Finally, it is to be hoped that promises of an infrastructure led recovery is not frustrated by construction industry capacity constraints.

As KPMG has indicated:

Australia already has record levels of investment in infrastructure, so to expect the market to double down on that and provide even more is problematic. Finding capacity for further projects without taking it away from building the current long term strategic assets already underway could be challenging. As will finding a way to do this that avoids creating unintended demand spikes that put greater pressure on budgets, or a one-off spike that causes a boom and bust cycle.

Regulatory reform

There are some itty and bitty regulatory reforms laced through the Budget. Some things such as, for instance, reducing the number of forms new child care service providers have to fill out from two forms to one are helpful, but not economy reforming.

Everything seems to be left to the process being coordinated by the Council on Federal Financial Relations announced earlier in October, although an allocation of $261 million for national competition payments for competition and productivity enhancing reform[7] suggests that something may be in the offing this financial year.


At around the same time the government has also announced its Modern Manufacturing Policy, identifying sixseparate areas of focus: resources technology, food and beverages, medical products, recycling and clean energy, defence and space.

The narrow focus may disappoint  some industry sectors, although the policy does promise:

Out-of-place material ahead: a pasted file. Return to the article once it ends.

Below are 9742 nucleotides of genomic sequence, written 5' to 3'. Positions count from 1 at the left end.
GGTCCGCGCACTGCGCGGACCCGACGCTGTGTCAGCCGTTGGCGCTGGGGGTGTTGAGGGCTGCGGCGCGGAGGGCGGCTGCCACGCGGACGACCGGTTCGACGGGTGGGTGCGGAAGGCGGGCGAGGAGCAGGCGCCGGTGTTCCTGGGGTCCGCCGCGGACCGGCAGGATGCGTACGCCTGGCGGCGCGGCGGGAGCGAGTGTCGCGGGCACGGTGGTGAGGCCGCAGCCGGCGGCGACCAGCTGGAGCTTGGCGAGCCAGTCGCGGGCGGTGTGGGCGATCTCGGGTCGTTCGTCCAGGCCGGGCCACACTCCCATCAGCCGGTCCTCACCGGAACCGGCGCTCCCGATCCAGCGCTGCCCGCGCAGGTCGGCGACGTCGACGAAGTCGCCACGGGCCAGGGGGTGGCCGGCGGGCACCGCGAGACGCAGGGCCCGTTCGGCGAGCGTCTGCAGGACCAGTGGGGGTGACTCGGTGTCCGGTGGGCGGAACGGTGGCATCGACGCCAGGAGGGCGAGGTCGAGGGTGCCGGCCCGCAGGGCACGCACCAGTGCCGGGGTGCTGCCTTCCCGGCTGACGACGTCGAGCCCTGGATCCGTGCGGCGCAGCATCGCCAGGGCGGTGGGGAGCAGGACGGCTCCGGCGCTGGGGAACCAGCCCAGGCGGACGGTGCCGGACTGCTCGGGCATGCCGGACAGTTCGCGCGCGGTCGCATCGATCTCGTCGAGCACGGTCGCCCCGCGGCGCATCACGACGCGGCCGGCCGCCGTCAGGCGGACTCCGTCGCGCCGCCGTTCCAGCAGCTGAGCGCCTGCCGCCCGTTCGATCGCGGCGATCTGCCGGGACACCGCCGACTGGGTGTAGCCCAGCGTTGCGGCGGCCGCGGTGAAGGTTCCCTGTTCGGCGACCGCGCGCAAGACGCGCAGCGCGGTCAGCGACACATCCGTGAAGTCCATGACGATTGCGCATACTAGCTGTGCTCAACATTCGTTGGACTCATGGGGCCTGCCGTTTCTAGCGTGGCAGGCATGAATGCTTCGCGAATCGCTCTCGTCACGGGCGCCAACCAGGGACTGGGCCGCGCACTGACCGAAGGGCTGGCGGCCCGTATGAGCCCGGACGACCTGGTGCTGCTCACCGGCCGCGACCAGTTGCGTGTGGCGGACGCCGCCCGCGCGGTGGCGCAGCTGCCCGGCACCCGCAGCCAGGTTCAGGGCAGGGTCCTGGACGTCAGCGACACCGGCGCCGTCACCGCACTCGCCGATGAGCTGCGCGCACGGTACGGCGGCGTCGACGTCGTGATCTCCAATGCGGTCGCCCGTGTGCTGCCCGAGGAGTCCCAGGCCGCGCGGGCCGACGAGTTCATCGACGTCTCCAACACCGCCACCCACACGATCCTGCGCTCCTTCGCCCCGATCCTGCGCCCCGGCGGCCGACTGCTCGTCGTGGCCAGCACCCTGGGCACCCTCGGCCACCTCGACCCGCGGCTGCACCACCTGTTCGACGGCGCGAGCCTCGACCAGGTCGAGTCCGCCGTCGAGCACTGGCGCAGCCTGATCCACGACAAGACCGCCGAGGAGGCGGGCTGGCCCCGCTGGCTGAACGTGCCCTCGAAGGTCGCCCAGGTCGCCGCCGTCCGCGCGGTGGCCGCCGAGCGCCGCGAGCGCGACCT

We are considering how Commonwealth procurement can build local manufacturing, including for Australia’s manufacturers, in line with international obligations.[8]

although that said it will be interesting to see how much the Government is prepared to change procurement policy, given a general lack of appetite for reform the last time it was considered by government and on 5 May 2019 acceded to the World Trade Organization Agreement on Government Procurement.

Whilst allowing for a degree of preference to benefit small and medium enterprises the overall aim is to encourage open competition for government contracts.

It will therefore be interesting to see (when the time comes) how far decision makers are prepared to go to interpret the amplitude of Australia’s international obligations when deciding how to ‘build’ Australian manufacturing.


The Government’s hope is that Australia will escape the COVID recession by consumers going the spend, spend, spend and for businesses to go invest, invest, invest.

We have to hope that happens.

[1] Budget Paper 1 page 10-46

[2] Budget Paper 1 page 1-5

[3] Budget Paper 1 page 3-31

[4] JobMaker- Creating jobs and rebuilding our economy: 19

[5] Budget Paper 1: Page 2-13

[6] Budget Paper 1: Page 1-17

[7] Budget Paper 1: page 6-43

[8] Australian Government Make it Happen The Australian Government’s Modern Manufacturing Strategy (2020): 12